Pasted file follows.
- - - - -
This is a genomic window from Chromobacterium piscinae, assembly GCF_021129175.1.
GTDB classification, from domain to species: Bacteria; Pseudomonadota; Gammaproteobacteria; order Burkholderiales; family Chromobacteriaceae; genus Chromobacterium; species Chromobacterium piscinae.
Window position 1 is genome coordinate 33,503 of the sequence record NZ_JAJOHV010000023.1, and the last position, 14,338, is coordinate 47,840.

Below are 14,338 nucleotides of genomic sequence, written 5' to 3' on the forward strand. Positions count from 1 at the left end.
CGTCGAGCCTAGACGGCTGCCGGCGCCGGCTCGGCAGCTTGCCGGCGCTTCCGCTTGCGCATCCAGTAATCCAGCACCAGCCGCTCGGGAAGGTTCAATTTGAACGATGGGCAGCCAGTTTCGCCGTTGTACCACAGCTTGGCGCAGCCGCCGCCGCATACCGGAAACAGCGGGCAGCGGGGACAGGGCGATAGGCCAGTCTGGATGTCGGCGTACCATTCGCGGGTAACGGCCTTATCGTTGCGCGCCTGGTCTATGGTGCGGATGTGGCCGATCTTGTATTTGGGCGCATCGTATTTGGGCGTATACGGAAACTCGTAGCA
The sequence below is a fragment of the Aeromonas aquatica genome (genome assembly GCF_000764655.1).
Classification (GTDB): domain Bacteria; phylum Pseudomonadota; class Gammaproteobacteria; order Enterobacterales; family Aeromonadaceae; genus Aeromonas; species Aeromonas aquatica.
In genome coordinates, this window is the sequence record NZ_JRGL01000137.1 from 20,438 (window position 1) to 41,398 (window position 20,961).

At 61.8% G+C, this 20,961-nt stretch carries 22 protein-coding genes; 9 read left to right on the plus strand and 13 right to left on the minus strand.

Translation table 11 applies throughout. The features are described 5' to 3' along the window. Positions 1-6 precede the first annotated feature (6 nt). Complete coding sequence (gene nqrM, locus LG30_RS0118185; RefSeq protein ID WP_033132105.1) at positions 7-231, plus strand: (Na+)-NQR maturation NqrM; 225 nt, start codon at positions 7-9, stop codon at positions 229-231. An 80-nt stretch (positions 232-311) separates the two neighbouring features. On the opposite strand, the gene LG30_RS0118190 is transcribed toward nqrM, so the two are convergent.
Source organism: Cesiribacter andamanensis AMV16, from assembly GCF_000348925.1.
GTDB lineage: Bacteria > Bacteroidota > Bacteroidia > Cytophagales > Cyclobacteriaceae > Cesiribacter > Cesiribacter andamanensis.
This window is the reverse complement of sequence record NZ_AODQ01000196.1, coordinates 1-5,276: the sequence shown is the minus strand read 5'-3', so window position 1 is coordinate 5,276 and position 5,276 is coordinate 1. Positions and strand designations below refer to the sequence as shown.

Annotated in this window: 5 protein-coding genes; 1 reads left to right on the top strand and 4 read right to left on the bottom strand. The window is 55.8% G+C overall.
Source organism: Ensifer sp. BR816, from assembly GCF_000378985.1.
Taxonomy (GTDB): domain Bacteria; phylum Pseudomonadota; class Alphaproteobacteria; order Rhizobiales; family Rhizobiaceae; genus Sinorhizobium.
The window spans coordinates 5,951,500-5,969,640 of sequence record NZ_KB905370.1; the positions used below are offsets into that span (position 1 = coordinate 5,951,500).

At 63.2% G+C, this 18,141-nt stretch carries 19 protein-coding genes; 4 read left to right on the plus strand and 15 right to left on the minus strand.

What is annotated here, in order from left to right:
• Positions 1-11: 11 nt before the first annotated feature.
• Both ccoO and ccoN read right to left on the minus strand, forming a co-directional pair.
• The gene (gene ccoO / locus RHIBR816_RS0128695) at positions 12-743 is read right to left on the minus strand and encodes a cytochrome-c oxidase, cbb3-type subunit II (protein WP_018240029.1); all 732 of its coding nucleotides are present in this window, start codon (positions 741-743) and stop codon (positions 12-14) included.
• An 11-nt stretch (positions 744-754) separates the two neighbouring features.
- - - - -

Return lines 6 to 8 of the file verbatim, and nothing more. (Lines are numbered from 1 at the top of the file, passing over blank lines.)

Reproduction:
The sequence below is a fragment of the Aeromonas aquatica genome (genome assembly GCF_000764655.1).
Classification (GTDB): domain Bacteria; phylum Pseudomonadota; class Gammaproteobacteria; order Enterobacterales; family Aeromonadaceae; genus Aeromonas; species Aeromonas aquatica.
In genome coordinates, this window is the sequence record NZ_JRGL01000137.1 from 20,438 (window position 1) to 41,398 (window position 20,961).